Wild Rice Beds with Open Water
Water is life? Not so much in Minnesota. This is Trahant Reports.
The Minnesota Legislature, supported by the mining industry, last week voted to weaken water standards for sulfates in areas where wild rice grows.
Wild rice is the essential Ojibwe food.
The legislation is not final — and Gov. Mark Dayton has not said whether he’ll sign or veto the measure.
Last month when the bill was before the House, Rep. Peggy Flanagan spoke against weakening the water standards. “If wild rice no longer exists, we no longer exist,” she said. “This is our home. We can’t go anywhere else. So if manoomin goes away, we go away. Maybe that’s the point.”
Flanagan, White Earth Ojibwe, is a Democrat-Farm-Labor candidate for Lt. Governor.
Mining companies, as well as Northern Minnesota communities, complained that the standards were too stringent and expensive.
PolyMet Mining Corporation has proposed a copper-nickel mine near Hoyt Lake. The mining permit has not yet been issued, but under the old rules, the company would have had to treat the open pit mine and tailings indefinitely to remove sulfate from the water. According to the Minneapolis Star Tribune that would have cost the company about $1 billion.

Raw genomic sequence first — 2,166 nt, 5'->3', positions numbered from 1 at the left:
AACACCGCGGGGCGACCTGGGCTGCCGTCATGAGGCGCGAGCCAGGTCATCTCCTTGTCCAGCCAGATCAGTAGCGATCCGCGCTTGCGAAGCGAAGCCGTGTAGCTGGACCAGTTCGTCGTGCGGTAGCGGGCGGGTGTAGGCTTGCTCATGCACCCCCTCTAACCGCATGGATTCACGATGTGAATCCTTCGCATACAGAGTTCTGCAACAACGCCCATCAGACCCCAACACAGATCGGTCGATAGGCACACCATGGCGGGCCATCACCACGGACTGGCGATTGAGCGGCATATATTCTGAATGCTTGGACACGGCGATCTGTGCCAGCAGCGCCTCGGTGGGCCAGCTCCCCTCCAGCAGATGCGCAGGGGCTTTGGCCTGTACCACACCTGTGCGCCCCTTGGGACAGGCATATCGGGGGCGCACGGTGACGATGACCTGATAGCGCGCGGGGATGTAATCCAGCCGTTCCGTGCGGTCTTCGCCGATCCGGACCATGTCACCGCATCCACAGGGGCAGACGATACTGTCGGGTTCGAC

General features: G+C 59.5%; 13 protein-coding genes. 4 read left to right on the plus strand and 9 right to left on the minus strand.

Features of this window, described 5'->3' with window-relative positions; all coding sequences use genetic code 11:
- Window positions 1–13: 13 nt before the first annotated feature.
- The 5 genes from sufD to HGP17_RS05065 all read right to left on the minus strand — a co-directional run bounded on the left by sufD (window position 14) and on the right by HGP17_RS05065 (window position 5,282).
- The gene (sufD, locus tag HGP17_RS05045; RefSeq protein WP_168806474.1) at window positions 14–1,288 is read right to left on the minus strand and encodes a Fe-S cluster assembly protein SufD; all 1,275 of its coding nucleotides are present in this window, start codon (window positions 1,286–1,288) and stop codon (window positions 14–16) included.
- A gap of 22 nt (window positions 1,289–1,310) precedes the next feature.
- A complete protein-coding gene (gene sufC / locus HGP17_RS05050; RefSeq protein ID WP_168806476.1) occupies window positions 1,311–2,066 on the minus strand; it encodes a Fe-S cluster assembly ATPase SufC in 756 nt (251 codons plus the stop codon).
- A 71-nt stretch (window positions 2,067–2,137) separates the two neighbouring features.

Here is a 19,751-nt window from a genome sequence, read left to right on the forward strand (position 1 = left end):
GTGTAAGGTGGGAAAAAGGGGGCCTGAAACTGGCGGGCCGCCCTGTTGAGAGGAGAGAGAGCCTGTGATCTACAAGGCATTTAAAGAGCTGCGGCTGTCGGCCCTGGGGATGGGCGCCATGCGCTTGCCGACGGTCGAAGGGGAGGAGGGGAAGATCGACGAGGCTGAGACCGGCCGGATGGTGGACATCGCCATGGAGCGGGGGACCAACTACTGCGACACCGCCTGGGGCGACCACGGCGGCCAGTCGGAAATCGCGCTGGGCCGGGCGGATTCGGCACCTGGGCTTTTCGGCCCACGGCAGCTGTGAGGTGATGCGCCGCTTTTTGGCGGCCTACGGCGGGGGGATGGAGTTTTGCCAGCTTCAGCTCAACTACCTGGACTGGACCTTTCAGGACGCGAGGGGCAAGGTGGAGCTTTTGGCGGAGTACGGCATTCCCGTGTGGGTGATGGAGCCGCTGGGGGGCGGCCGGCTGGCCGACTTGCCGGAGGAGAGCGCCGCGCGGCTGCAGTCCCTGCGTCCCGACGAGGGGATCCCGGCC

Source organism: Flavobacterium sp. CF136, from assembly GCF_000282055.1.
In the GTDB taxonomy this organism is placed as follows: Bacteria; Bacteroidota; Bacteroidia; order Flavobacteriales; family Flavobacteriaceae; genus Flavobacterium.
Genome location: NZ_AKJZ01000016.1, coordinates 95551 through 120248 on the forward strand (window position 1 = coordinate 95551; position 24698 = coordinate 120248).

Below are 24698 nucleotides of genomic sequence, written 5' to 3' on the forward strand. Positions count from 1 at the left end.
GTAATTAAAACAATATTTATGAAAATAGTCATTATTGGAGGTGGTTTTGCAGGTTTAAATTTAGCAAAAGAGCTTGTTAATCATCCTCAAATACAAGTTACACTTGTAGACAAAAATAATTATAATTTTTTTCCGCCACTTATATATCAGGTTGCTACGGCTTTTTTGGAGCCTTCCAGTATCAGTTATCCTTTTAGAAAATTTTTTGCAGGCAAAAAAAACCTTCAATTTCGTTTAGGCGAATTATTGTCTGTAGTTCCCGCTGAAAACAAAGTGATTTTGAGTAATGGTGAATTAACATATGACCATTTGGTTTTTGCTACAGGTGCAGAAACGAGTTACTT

The Minnesota Pollution Control Agency had already said it would bring together scientists and policymakers “to determine an alternative path forward.” And other critics have said that an outright repeal of the water standards could violate the federal Clean Water Act.
One problem is that the old water quality standard was never enforced. “Up until now, the standard has maintained that sulfate should not enter wild rice waters in higher quantities than 10 parts per million,” according to a blog post from Honor The Earth. “The new proposed rule would make a different standard for every lake and wetland with wild rice – an unbelievably complicated and costly rule to implement.” That is the rule that the Senate proposed be withdrawn.
An op-ed by Kevin Dupuis, president of the Minnesota Chippewa Tribe, and Kathryn Hoffman with the Minnesota Center for Environmental Advocacy called the legislation ‘a sell out to the very identity of Minnesotans.’
They wrote: “Tribes and environmental advocates might be the most vocal protectors of wild rice, but we know that the great unifier of Minnesotans is our water. Water is who we are. It is not too late. Minnesotans — lovers of wild rice, lakes and all waters — we must unite to protect our very identity.”
I am Mark Trahant.